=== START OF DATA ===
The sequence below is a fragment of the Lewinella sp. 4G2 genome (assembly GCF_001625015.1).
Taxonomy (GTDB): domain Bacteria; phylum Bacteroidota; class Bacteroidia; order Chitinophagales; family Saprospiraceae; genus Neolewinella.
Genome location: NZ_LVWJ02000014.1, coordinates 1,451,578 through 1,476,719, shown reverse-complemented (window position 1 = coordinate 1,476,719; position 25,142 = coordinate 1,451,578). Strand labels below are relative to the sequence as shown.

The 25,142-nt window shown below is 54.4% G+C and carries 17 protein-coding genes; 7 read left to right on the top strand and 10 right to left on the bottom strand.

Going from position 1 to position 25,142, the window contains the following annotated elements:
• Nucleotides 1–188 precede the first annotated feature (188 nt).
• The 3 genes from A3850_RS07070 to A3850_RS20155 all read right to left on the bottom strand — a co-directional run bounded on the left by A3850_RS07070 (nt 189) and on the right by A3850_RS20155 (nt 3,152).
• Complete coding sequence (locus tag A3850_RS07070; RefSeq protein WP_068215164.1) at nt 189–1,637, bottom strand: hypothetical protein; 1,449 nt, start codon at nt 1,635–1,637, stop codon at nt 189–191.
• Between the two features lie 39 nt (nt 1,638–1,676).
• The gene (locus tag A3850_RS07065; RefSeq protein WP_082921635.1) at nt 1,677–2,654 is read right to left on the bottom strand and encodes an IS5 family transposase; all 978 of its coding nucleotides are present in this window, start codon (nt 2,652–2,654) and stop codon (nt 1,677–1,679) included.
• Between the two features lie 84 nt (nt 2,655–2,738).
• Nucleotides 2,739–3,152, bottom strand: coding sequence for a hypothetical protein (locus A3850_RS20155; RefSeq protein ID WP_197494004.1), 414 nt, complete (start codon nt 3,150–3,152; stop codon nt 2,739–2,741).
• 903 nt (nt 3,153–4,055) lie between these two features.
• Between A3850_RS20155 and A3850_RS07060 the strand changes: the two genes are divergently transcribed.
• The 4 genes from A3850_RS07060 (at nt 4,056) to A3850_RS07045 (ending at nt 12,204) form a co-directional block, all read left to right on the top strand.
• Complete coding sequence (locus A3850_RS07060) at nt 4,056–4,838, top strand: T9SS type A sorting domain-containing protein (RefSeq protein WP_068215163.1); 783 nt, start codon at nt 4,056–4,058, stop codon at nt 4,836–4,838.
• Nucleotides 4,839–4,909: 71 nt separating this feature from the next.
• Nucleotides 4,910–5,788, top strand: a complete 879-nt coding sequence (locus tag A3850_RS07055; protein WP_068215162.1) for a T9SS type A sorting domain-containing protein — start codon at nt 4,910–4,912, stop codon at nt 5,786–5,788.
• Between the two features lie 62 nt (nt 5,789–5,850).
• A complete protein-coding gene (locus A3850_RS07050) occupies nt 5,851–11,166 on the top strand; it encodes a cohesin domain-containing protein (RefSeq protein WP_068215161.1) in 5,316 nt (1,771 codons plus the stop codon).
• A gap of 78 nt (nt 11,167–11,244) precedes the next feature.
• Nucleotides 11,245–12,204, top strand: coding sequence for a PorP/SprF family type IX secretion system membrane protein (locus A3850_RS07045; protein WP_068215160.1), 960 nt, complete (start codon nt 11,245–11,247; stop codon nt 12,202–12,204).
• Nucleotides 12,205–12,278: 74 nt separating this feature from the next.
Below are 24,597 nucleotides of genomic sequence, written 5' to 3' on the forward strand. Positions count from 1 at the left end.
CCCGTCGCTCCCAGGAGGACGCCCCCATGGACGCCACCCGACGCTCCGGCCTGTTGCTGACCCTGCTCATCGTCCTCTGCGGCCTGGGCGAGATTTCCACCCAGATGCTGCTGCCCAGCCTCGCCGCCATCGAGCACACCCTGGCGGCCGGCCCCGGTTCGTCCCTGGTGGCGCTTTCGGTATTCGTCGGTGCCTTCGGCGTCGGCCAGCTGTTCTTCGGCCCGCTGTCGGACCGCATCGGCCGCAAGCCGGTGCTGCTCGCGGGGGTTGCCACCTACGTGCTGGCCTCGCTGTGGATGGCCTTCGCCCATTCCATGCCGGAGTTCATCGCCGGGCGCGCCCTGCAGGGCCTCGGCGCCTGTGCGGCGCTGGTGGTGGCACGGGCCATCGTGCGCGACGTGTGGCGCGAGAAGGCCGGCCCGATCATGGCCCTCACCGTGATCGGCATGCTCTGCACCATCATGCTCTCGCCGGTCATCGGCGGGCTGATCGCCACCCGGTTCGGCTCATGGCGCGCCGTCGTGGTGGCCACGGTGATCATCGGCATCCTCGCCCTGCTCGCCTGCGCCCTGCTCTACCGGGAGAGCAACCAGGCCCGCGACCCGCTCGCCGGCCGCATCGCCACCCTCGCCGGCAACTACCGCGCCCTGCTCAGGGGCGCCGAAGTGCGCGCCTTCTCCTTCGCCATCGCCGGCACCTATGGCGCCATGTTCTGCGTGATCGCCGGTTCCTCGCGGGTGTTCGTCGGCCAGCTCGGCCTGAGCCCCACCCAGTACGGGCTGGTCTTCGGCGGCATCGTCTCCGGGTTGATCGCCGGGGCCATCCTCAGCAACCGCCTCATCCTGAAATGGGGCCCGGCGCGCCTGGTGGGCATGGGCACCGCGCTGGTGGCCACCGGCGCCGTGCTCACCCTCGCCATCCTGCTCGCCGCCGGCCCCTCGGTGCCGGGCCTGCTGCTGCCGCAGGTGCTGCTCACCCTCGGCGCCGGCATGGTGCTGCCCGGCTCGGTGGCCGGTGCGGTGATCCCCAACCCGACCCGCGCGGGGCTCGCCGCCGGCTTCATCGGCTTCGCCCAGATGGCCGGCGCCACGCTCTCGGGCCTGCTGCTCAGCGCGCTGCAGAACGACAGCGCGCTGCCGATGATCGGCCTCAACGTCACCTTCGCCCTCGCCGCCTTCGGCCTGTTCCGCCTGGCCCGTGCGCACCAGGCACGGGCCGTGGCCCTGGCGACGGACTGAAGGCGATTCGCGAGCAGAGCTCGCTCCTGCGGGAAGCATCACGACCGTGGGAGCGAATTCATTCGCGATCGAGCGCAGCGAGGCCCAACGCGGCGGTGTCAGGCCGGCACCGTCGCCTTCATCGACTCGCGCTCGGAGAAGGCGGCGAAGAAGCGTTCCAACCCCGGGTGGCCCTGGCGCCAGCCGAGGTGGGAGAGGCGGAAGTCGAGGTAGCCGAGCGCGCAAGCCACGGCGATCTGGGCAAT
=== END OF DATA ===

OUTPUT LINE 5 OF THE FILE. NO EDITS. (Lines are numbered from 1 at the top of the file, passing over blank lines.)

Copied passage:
Going from position 1 to position 25,142, the window contains the following annotated elements: